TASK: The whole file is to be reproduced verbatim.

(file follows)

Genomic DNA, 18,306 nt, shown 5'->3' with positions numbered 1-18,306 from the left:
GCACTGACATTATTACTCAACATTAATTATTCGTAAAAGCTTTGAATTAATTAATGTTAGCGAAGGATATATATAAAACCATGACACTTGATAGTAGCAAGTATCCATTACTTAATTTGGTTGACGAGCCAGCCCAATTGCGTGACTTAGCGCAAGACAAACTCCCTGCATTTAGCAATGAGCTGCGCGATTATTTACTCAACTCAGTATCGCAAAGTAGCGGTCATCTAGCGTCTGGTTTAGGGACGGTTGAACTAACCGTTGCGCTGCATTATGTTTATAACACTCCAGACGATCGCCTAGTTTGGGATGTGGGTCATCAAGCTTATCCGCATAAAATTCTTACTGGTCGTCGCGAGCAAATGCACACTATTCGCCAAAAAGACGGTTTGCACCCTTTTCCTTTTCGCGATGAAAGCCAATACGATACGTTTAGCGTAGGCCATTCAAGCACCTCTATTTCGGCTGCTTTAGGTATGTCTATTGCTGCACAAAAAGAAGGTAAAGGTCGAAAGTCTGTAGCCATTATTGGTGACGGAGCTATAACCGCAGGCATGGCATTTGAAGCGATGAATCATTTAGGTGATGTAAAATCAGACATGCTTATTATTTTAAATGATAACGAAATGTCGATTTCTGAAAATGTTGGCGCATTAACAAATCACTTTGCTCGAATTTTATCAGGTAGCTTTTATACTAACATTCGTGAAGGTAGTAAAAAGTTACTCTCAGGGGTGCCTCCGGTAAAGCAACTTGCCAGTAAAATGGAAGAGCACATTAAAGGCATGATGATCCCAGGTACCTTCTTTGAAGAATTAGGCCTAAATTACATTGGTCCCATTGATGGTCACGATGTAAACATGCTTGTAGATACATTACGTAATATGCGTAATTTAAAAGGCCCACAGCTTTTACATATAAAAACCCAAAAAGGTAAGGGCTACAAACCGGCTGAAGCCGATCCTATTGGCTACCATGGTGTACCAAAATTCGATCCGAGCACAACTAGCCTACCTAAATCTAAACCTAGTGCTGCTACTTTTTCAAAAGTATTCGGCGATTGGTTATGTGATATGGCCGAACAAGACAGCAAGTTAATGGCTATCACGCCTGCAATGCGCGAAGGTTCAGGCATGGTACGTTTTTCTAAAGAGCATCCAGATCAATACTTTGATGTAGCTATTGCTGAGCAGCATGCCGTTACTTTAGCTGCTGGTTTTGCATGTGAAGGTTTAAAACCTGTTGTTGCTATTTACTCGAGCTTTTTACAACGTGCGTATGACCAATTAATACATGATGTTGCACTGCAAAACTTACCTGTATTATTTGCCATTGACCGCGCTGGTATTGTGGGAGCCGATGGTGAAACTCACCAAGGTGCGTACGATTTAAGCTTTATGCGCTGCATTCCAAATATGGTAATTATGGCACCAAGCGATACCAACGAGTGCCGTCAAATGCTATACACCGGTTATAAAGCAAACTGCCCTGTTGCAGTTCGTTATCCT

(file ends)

Genomic DNA, 18,306 nt, shown 5'->3' with positions numbered 1-18,306 from the left:
GCACTGACATTATTACTCAACATTAATTATTCGTAAAAGCTTTGAATTAATTAATGTTAGCGAAGGATATATATAAAACCATGACACTTGATAGTAGCAAGTATCCATTACTTAATTTGGTTGACGAGCCAGCCCAATTGCGTGACTTAGCGCAAGACAAACTCCCTGCATTTAGCAATGAGCTGCGCGATTATTTACTCAACTCAGTATCGCAAAGTAGCGGTCATCTAGCGTCTGGTTTAGGGACGGTTGAACTAACCGTTGCGCTGCATTATGTTTATAACACTCCAGACGATCGCCTAGTTTGGGATGTGGGTCATCAAGCTTATCCGCATAAAATTCTTACTGGTCGTCGCGAGCAAATGCACACTATTCGCCAAAAAGACGGTTTGCACCCTTTTCCTTTTCGCGATGAAAGCCAATACGATACGTTTAGCGTAGGCCATTCAAGCACCTCTATTTCGGCTGCTTTAGGTATGTCTATTGCTGCACAAAAAGAAGGTAAAGGTCGAAAGTCTGTAGCCATTATTGGTGACGGAGCTATAACCGCAGGCATGGCATTTGAAGCGATGAATCATTTAGGTGATGTAAAATCAGACATGCTTATTATTTTAAATGATAACGAAATGTCGATTTCTGAAAATGTTGGCGCATTAACAAATCACTTTGCTCGAATTTTATCAGGTAGCTTTTATACTAACATTCGTGAAGGTAGTAAAAAGTTACTCTCAGGGGTGCCTCCGGTAAAGCAACTTGCCAGTAAAATGGAAGAGCACATTAAAGGCATGATGATCCCAGGTACCTTCTTTGAAGAATTAGGCCTAAATTACATTGGTCCCATTGATGGTCACGATGTAAACATGCTTGTAGATACATTACGTAATATGCGTAATTTAAAAGGCCCACAGCTTTTACATATAAAAACCCAAAAAGGTAAGGGCTACAAACCGGCTGAAGCCGATCCTATTGGCTACCATGGTGTACCAAAATTCGATCCGAGCACAACTAGCCTACCTAAATCTAAACCTAGTGCTGCTACTTTTTCAAAAGTATTCGGCGATTGGTTATGTGATATGGCCGAACAAGACAGCAAGTTAATGGCTATCACGCCTGCAATGCGCGAAGGTTCAGGCATGGTACGTTTTTCTAAAGAGCATCCAGATCAATACTTTGATGTAGCTATTGCTGAGCAGCATGCCGTTACTTTAGCTGCTGGTTTTGCATGTGAAGGTTTAAAACCTGTTGTTGCTATTTACTCGAGCTTTTTACAACGTGCGTATGACCAATTAATACATGATGTTGCACTGCAAAACTTACCTGTATTATTTGCCATTGACCGCGCTGGTATTGTGGGAGCCGATGGTGAAACTCACCAAGGTGCGTACGATTTAAGCTTTATGCGCTGCATTCCAAATATGGTAATTATGGCACCAAGCGATACCAACGAGTGCCGTCAAATGCTATACACCGGTTATAAAGCAAACTGCCCTGTTGCAGTTCGTTATCCT